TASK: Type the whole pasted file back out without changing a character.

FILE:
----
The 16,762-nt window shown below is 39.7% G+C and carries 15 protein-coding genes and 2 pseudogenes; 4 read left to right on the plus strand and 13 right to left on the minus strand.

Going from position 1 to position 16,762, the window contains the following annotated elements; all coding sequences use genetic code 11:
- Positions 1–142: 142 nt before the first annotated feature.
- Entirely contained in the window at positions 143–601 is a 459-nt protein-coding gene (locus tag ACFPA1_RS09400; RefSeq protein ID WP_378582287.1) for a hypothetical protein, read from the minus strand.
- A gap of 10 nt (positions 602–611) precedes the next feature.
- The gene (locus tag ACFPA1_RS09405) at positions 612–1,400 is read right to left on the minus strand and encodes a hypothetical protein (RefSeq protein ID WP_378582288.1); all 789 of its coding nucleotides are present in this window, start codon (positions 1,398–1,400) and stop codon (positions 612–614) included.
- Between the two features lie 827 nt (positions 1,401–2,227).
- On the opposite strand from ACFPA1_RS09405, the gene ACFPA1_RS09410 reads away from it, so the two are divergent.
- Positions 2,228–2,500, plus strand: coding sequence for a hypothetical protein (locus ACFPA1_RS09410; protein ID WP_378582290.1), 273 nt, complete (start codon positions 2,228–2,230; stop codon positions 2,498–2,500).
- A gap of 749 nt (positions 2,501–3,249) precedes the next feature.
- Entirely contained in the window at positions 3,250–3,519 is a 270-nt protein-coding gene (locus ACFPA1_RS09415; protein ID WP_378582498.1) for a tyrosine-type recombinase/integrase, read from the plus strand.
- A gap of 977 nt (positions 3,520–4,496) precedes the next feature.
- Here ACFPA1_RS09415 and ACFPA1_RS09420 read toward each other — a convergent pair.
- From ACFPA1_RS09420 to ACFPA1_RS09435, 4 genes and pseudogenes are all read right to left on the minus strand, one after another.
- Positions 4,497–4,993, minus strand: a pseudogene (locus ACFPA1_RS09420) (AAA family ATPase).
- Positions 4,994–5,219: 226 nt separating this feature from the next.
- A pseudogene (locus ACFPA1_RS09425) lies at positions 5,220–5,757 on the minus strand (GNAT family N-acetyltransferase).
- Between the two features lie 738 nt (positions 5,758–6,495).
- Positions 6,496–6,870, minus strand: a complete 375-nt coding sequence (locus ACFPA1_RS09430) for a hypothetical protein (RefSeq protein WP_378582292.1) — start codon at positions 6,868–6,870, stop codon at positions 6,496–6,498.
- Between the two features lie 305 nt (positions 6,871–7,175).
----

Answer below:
The 16,762-nt window shown below is 39.7% G+C and carries 15 protein-coding genes and 2 pseudogenes; 4 read left to right on the plus strand and 13 right to left on the minus strand.

Going from position 1 to position 16,762, the window contains the following annotated elements; all coding sequences use genetic code 11:
- Positions 1–142: 142 nt before the first annotated feature.
- Entirely contained in the window at positions 143–601 is a 459-nt protein-coding gene (locus tag ACFPA1_RS09400; RefSeq protein ID WP_378582287.1) for a hypothetical protein, read from the minus strand.
- A gap of 10 nt (positions 602–611) precedes the next feature.
- The gene (locus tag ACFPA1_RS09405) at positions 612–1,400 is read right to left on the minus strand and encodes a hypothetical protein (RefSeq protein ID WP_378582288.1); all 789 of its coding nucleotides are present in this window, start codon (positions 1,398–1,400) and stop codon (positions 612–614) included.
- Between the two features lie 827 nt (positions 1,401–2,227).
- On the opposite strand from ACFPA1_RS09405, the gene ACFPA1_RS09410 reads away from it, so the two are divergent.
- Positions 2,228–2,500, plus strand: coding sequence for a hypothetical protein (locus ACFPA1_RS09410; protein ID WP_378582290.1), 273 nt, complete (start codon positions 2,228–2,230; stop codon positions 2,498–2,500).
- A gap of 749 nt (positions 2,501–3,249) precedes the next feature.
- Entirely contained in the window at positions 3,250–3,519 is a 270-nt protein-coding gene (locus ACFPA1_RS09415; protein ID WP_378582498.1) for a tyrosine-type recombinase/integrase, read from the plus strand.
- A gap of 977 nt (positions 3,520–4,496) precedes the next feature.
- Here ACFPA1_RS09415 and ACFPA1_RS09420 read toward each other — a convergent pair.
- From ACFPA1_RS09420 to ACFPA1_RS09435, 4 genes and pseudogenes are all read right to left on the minus strand, one after another.
- Positions 4,497–4,993, minus strand: a pseudogene (locus ACFPA1_RS09420) (AAA family ATPase).
- Positions 4,994–5,219: 226 nt separating this feature from the next.
- A pseudogene (locus ACFPA1_RS09425) lies at positions 5,220–5,757 on the minus strand (GNAT family N-acetyltransferase).
- Between the two features lie 738 nt (positions 5,758–6,495).
- Positions 6,496–6,870, minus strand: a complete 375-nt coding sequence (locus ACFPA1_RS09430) for a hypothetical protein (RefSeq protein WP_378582292.1) — start codon at positions 6,868–6,870, stop codon at positions 6,496–6,498.
- Between the two features lie 305 nt (positions 6,871–7,175).